Miikka Skaffari/FilmMagic

The Time For The Emo Revival Is Now

Hanif Willis-Abdurraqib on listening to a new American Football album in 2016

The new American Football album begins with a question. Mike Kinsella, his voice as soft as it was when it left us more than a decade ago ago, sings “Where are we now? / We’re both home alone in the same house / Would you even know me if I wasn’t old me?” He is, of course, not the old him. The first American Football album in 17 years is an examination of how to pull your younger self out of the older shell you may be currently living in. The guys in American Football aren’t twentysomethings anymore, and this means an album where one foot is planted firmly in the past and the rest of the body is fighting with what it means to grow older and have so many feelings.

A band returning after a several-year hiatus has to be unafraid of what once made them great. Angst is the jacket you get as a child that manages to grow in size as you age. American Football decided to pull it out of the closet after 17 years, and it still fits. The album is great, important, and particularly urgent. More than simply a return to form, it’s a look at what it is to have lived a life that hasn’t pulled you out of any type of longing or sadness but has simply made the longing and sadness shift into something else. The lyrics still feel like they were scrawled on bits of notebook paper in between long nights — the kind of lines listeners pluck from the songs’ wreckage and place on their bodies, in their email signatures, anywhere someone else might see them.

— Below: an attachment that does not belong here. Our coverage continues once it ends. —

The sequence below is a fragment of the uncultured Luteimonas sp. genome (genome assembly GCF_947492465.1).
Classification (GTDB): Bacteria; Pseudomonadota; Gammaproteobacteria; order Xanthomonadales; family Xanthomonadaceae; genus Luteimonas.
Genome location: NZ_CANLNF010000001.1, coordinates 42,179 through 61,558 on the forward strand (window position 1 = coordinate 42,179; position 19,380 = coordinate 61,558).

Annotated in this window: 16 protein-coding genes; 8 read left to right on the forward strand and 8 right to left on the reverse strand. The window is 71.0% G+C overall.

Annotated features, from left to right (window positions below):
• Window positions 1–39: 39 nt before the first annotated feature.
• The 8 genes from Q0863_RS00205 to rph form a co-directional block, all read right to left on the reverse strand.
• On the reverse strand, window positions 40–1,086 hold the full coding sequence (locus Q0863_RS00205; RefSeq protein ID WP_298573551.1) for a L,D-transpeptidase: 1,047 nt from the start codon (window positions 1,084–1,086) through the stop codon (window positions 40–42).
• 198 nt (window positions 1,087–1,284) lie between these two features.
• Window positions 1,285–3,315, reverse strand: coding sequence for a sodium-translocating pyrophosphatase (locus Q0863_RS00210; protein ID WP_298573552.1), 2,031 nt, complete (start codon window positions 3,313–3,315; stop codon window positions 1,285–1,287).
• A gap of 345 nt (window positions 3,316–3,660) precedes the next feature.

Nostalgia is nothing if not reliable. We can get into the romantics of the way things were, and even if things were not actually all that great, it’s easy to convince someone that they were, especially if they weren’t there, or if they were there and are sure that “there” was better than whatever “here” has to offer.

We’re in the perfect moment for the emo album 10-year anniversary tour and will likely remain here for at least the next year. Even a band like Cute Is What We Aim For, who released two only marginally successful albums during the 2006–2008 emo boom, hit the road this year for a celebration of the 10-year anniversary of their album The Same Old Blood Rush with a New Touch. On its face, this run of revisiting albums should appeal to me, someone who traffics in nostalgia in all its forms. But the problem with this particular toe-dip into the past is that these songs, sung now by people a decade older, don’t hold up as well without forcing the listener, who is often also a decade older, to cringe at their content. One of the first three lines of “Newport Living,” the song that opens the aforementioned Cute Is What We Aim For album, is “In every circle of friends there’s a whore.” This line, which is rough on its own, sets the tone for the entire album, one of bitterness and misplaced aggression, separating women into the good girl/bad girl binary and spending most of the songs tearing into the latter for any number of perceived offenses. It’s an album I sang along to 10 years ago but that I’m far less interested in singing along to now, and one that, I hope, its creators are at least a little less interested in performing. Sometimes all it takes for an album to not hold up is for our suspension of disbelief to wear off ever so slightly.